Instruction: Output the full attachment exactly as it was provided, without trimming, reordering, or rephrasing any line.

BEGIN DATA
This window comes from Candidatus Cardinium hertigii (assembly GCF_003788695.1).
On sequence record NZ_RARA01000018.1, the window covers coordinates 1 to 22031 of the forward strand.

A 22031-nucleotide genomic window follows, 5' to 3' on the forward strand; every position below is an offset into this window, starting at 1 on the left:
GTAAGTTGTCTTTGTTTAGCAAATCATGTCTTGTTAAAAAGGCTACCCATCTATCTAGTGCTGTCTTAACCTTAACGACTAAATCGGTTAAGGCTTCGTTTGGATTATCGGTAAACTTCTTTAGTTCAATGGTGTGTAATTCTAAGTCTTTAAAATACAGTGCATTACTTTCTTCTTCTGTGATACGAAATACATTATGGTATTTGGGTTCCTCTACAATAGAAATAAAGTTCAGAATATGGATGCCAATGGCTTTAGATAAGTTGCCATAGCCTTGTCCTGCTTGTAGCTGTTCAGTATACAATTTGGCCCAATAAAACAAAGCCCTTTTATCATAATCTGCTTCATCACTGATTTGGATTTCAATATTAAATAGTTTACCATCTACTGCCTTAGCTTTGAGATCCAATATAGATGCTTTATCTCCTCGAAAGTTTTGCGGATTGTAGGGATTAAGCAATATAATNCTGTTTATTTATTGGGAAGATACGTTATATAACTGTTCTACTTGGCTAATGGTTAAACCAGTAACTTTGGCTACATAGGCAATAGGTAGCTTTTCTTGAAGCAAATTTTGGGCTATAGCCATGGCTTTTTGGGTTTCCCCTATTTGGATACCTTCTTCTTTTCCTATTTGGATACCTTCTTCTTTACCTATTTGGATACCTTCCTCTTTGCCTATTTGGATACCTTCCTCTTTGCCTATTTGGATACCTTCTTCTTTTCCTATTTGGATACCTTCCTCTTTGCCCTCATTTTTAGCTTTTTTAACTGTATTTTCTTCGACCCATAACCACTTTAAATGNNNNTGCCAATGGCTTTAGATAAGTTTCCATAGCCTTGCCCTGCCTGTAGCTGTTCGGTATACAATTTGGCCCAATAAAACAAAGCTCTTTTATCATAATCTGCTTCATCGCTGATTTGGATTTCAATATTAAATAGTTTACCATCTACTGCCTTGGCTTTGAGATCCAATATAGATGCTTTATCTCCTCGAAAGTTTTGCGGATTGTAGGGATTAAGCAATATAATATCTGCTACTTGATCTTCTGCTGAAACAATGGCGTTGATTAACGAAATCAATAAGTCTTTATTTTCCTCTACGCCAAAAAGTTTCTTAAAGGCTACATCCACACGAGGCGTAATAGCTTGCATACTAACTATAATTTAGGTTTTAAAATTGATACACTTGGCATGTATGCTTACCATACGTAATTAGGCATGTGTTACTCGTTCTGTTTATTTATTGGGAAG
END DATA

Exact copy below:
This window comes from Candidatus Cardinium hertigii (assembly GCF_003788695.1).
On sequence record NZ_RARA01000018.1, the window covers coordinates 1 to 22031 of the forward strand.

A 22031-nucleotide genomic window follows, 5' to 3' on the forward strand; every position below is an offset into this window, starting at 1 on the left:
GTAAGTTGTCTTTGTTTAGCAAATCATGTCTTGTTAAAAAGGCTACCCATCTATCTAGTGCTGTCTTAACCTTAACGACTAAATCGGTTAAGGCTTCGTTTGGATTATCGGTAAACTTCTTTAGTTCAATGGTGTGTAATTCTAAGTCTTTAAAATACAGTGCATTACTTTCTTCTTCTGTGATACGAAATACATTATGGTATTTGGGTTCCTCTACAATAGAAATAAAGTTCAGAATATGGATGCCAATGGCTTTAGATAAGTTGCCATAGCCTTGTCCTGCTTGTAGCTGTTCAGTATACAATTTGGCCCAATAAAACAAAGCCCTTTTATCATAATCTGCTTCATCACTGATTTGGATTTCAATATTAAATAGTTTACCATCTACTGCCTTAGCTTTGAGATCCAATATAGATGCTTTATCTCCTCGAAAGTTTTGCGGATTGTAGGGATTAAGCAATATAATNCTGTTTATTTATTGGGAAGATACGTTATATAACTGTTCTACTTGGCTAATGGTTAAACCAGTAACTTTGGCTACATAGGCAATAGGTAGCTTTTCTTGAAGCAAATTTTGGGCTATAGCCATGGCTTTTTGGGTTTCCCCTATTTGGATACCTTCTTCTTTTCCTATTTGGATACCTTCTTCTTTACCTATTTGGATACCTTCCTCTTTGCCTATTTGGATACCTTCCTCTTTGCCTATTTGGATACCTTCTTCTTTTCCTATTTGGATACCTTCCTCTTTGCCCTCATTTTTAGCTTTTTTAACTGTATTTTCTTCGACCCATAACCACTTTAAATGNNNNTGCCAATGGCTTTAGATAAGTTTCCATAGCCTTGCCCTGCCTGTAGCTGTTCGGTATACAATTTGGCCCAATAAAACAAAGCTCTTTTATCATAATCTGCTTCATCGCTGATTTGGATTTCAATATTAAATAGTTTACCATCTACTGCCTTGGCTTTGAGATCCAATATAGATGCTTTATCTCCTCGAAAGTTTTGCGGATTGTAGGGATTAAGCAATATAATATCTGCTACTTGATCTTCTGCTGAAACAATGGCGTTGATTAACGAAATCAATAAGTCTTTATTTTCCTCTACGCCAAAAAGTTTCTTAAAGGCTACATCCACACGAGGCGTAATAGCTTGCATACTAACTATAATTTAGGTTTTAAAATTGATACACTTGGCATGTATGCTTACCATACGTAATTAGGCATGTGTTACTCGTTCTGTTTATTTATTGGGAAG